2008-11-12 / Features

Priest Saves Souls, Lives In Thailand's 'Slaughterhouse'


There is an extraordinary spirituality that shines throughout the story of Father Joseph Maier. His heroic struggles offering trailblazing hope and promise are remarkably astonishing. A uniquely fearless man, sporting unwavering courage, Father Joe is likewise one of those certain few who just might be worthy of being bestowed the title "prophet". His unshakable faith both uplifts and inspires, transforming darkness into light in so many unimaginable ways.

Joe Maier is a colorfully unpretentious, selfdeprecating Redemptorist priest with a remarkable sense of humor. Born in Longview, Washington in 1939, he journeyed to Thailand in 1967 and ministered in Northern Isan and then among the Hmong in Laos. In 1972, he slowly transformed a soul-numbingly devastating slum into an oasis aptly named the Mercy Centre. It is located in Bangkok's Klong Toey district. Over the years it has flourished and expanded to include several AIDS hospices for mothers and their children, the building and operation of numerous preschools, five orphanages, shelters for street kids, safe haven homes for the sexually trafficked and abused, medical clinics for family health and welfare and much more. Here, through its direct and active corporeal works of mercy, The Mercy Centre creates simple but progressive hands-on solutions that touch the lives of thousands every day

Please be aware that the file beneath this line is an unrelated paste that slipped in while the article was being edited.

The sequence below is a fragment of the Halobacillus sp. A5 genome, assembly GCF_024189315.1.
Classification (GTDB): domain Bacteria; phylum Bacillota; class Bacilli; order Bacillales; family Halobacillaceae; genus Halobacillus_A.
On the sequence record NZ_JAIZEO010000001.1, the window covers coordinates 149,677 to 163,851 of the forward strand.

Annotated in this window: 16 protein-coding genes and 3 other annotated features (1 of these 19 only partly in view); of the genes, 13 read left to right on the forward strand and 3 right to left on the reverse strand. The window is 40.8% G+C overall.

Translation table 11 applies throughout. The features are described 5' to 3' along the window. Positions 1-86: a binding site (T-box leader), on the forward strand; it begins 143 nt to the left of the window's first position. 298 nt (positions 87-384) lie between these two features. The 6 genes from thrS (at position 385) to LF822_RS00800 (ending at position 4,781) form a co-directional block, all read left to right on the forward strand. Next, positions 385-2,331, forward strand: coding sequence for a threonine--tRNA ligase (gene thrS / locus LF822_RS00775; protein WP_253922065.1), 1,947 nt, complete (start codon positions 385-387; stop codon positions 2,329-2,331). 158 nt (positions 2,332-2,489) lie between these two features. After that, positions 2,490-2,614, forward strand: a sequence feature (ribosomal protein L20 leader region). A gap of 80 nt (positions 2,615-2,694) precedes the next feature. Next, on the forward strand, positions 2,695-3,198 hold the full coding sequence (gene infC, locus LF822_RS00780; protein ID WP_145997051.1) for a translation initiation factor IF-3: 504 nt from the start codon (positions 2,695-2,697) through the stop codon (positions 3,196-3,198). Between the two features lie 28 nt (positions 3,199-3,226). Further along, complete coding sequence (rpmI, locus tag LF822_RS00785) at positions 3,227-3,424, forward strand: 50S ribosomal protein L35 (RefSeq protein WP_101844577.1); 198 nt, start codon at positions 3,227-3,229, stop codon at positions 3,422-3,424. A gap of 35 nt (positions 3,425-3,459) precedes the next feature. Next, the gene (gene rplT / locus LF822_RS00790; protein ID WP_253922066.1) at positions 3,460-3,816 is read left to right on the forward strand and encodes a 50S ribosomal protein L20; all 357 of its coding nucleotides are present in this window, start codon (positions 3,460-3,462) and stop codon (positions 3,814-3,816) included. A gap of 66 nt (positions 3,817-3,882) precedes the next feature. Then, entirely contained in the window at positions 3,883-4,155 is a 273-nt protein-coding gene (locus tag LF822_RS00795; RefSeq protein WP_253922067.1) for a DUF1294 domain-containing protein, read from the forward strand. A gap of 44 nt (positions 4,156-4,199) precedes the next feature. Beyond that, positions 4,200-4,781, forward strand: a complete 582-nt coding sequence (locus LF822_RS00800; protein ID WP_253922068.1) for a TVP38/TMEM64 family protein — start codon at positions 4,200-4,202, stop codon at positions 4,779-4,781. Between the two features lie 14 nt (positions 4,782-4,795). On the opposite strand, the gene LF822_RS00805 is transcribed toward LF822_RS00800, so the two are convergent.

For more than 35 years the Mercy Centre's straight-talking, street-smart guardian angel and ecumenically impassioned Maier has toiled tirelessly in his fiery advance on the crippling conditions of abject destitution and abuse. Here, one might say, is found a sure and certain justification of a battle waged for human dignity. Here, in one of the largest and bleakest slums of Bangkok known as the "Slaughterhouse", harsh impoverishment is being mitigated by hand joining hand and heart speaking to heart under the shepherding care of this empowered "fisher of men".

Klong Toey is nestled between a noisy highway with its suffocating and oppressive vehicular exhaust and the Chao Phraya River. It is aptly named the "Slaughterhouse", as this was the locale where the chickens, cows and pigs were butchered and gutted for Bangkok's consumption. Here are found those victimized by the raw sewage of dire poverty, the relentless prowling of thugs and gangsters and the pervasive corrosion by drugs, glue-sniffing kids and alcohol abuse. Here, too, the pangs of prostitution erode the very fabric of a meaningful and happy life. Gambler moms go about the daily routine of pandering their daughters. There likewise coexists the sordid exploitation and the brutal assault on its most precious innocents, the children. These are the little ones who have been abused, trafficked, orphaned and abandoned. Here are found those born of forced destitution--the result of the evils in society, which reduces individuals to spiritual, social or economic obscurity. With unwavering compassion and unconditional love, they are likewise be-

ing nurtured, healed, educated and loved. In a recent interview